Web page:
Sometimes the threat of war is necessary to avert war. Other times the threat of war completes a self-fulfilling prophecy. Where Iran’s threat to close the Straight of Hormuz falls on this scale remains obscured, but blocking any part of the vital waterway will give its adversaries exactly what they want - pretext to begin military engagement.
Tehran’s fresh threat to close Hormuz - this is far from the first time - presumably makes sense at the popular level. Although Western politicians and populaces commonly perceive Iran as the Gulf’s unilateral aggressor, its behavior is partially explained by hostile encroachment. No real outreach has occurred under President Barack Obama, only a dual track of superficial diplomacy and covert operations. Surrounded by international sanctions and a regional military “umbrella” constructed by Washington, Riyadh and Jerusalem, Iranian officials such as Vice President Mohammad Reza Rahimi have no choice except to puff up their chests.
Iran’s navy commander, Rear Adm. Habibollah Sayyari, added that closing the strait is “easier than drinking a glass of water.”
This threat is, ironically, as transparent as water. Unnamed Iranian officials and named economic analysts have already conceded the reality that closing Hormuz “would be committing economical suicide,” according to an official at the Ministry of Oil. In addition to a variety of traded goods, more oil flows through the 21-mile wide straight on a daily basis than any other global choke-point. Unless Iranian forces can maintain control of the straight while denying every other actor - practically impossible - Tehran is stuck on a counterproductive threat.
The timing of Rahimi’s statements is equally questionable. Peruse Iran’s media and one is sure to find ample condemnation of America’s response to the Arab revolutions; Tehran has now shifted the entire region’s focus to itself. This diversion will produce minimal effects in Syria, where Iran seeks to draw attention away from whatever Arab League monitors find during their survey. Conversely, Tehran’s threat sucked the available oxygen away from Yemen’s Ali Abdullah Saleh, a public enemy, amid comparisons to the Shah.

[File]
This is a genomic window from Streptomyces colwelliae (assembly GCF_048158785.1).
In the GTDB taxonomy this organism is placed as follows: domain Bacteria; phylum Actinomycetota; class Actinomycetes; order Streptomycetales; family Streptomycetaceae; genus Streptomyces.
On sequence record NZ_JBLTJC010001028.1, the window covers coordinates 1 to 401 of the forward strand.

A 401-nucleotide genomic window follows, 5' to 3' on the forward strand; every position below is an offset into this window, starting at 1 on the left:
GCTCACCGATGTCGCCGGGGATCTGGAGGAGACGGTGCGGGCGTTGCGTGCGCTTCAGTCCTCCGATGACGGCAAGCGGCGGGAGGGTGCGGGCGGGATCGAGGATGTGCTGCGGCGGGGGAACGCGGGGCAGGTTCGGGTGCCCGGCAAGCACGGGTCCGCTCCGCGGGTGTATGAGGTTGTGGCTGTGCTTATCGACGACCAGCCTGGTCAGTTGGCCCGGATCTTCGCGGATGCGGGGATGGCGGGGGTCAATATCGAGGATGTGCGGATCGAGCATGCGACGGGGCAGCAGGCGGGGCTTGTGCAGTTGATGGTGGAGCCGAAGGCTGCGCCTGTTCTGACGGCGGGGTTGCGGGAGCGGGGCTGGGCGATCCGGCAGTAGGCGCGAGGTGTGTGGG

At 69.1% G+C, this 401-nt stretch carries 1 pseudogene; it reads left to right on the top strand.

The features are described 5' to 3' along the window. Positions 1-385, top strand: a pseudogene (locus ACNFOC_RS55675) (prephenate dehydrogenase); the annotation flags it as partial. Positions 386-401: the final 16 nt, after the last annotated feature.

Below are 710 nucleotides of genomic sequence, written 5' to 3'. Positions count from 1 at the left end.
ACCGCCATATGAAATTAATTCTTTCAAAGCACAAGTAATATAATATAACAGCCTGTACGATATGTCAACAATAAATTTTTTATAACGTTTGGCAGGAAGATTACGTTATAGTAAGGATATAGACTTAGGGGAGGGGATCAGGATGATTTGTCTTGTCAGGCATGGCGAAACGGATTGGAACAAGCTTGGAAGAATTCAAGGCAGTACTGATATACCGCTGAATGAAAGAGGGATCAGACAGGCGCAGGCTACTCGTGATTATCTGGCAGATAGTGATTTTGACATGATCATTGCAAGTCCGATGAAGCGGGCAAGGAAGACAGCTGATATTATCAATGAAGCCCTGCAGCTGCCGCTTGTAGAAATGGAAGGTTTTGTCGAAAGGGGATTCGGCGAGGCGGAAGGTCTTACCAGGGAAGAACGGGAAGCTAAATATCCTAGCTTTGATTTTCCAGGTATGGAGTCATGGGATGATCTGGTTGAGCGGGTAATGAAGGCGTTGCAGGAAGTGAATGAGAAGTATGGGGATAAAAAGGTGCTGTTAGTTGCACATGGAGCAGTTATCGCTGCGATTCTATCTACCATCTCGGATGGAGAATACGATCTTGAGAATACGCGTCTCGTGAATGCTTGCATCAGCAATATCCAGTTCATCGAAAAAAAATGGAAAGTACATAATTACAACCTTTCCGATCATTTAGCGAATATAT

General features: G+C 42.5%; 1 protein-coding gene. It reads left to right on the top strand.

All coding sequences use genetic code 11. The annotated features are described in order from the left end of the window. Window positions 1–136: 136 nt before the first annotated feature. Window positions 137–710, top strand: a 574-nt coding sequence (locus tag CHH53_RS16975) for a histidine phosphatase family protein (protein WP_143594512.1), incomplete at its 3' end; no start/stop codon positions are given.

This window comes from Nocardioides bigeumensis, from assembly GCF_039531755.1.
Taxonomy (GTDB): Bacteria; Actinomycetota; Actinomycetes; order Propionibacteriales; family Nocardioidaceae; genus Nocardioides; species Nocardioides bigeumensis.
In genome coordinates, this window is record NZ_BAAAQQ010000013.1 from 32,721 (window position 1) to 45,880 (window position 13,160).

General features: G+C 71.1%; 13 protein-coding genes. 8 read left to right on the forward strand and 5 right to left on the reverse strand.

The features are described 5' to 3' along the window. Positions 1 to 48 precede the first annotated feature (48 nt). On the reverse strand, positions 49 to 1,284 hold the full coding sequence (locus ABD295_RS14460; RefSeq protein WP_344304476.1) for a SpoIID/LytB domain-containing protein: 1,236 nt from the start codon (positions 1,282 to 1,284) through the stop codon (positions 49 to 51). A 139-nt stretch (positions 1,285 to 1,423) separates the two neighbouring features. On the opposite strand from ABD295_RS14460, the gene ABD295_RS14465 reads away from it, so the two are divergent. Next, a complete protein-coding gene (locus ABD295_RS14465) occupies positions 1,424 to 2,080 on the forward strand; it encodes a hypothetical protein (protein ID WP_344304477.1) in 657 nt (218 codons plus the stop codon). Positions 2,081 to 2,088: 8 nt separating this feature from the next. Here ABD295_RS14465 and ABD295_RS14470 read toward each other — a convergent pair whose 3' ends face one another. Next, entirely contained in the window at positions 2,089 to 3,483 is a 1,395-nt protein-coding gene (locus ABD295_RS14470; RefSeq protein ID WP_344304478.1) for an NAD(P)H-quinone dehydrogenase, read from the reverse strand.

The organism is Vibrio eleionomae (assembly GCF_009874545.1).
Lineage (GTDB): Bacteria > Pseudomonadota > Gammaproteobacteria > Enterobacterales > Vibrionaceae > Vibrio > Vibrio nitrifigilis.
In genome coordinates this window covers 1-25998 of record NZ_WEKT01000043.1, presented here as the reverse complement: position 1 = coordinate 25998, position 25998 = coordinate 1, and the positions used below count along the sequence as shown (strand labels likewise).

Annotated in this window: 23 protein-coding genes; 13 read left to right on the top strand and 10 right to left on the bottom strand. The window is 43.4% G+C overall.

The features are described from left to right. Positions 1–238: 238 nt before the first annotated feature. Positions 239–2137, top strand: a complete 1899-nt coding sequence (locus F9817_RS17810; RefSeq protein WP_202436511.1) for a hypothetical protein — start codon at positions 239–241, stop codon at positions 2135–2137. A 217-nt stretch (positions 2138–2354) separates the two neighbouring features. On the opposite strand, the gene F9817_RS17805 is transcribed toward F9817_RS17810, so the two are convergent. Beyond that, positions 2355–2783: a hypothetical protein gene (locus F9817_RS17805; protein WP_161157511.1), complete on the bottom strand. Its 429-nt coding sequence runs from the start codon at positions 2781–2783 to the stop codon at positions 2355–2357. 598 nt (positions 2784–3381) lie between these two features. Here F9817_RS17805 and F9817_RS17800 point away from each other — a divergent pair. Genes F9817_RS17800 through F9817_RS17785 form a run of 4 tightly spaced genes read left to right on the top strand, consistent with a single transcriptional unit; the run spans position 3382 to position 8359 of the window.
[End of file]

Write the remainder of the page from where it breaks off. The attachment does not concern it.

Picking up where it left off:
Iran’s political and military spheres ultimately merge in Bahrain, where Shia protesters are demonstrating against historic marginalization under King Hamad bin Isa Al Khalifa. After releasing his Independent Commission of Inquiry (BICI), which found minimal evidence of Iranian involvement, the King exercised his authority by delving into classified intelligence. BICI chairman Mahmoud Cherif Bassiouni had reached his own conclusion after being denied access, but Hamad and his men assured Bahrainis that Tehran was driving the uprising.
Last Friday government forces opened fire on Al Wefaq’s office, generating no response from Washington. Now Iran is directly widening Bahrain’s blackout by giving a defined purpose to America’s Fifth Fleet. This pattern should continue for an indefinite period of time - as long as Washington can maintain it - and leads directly into the possibility of armed confrontation. The U.S. Navy is “ready to counter malevolent actions,” spokeswoman Lt. Rebecca Rebarich declared in an emailed statement.
“Anyone who threatens to disrupt freedom of navigation in an international strait is clearly outside the community of nations. Any disruption will not be tolerated.”
Threatening to close Hormuz is like throwing a life raft to U.S. policy in the Arab world. Washington remains in a position of strength due to its overwhelming resources and political weight, but some areas of interests are taking on heavy water. Iran’s rhetoric buoys these weak spots - Bahrain, Yemen, Iraq - by feeding Washington’s appetite for fear. Any large-scale confrontation over Hormuz could also transition into an exhaustive strike on its nuclear program.
Given that heightened tensions in the Gulf reinforce U.S.-Saudi hegemony, Tehran appears to have lost its psychological battle by default.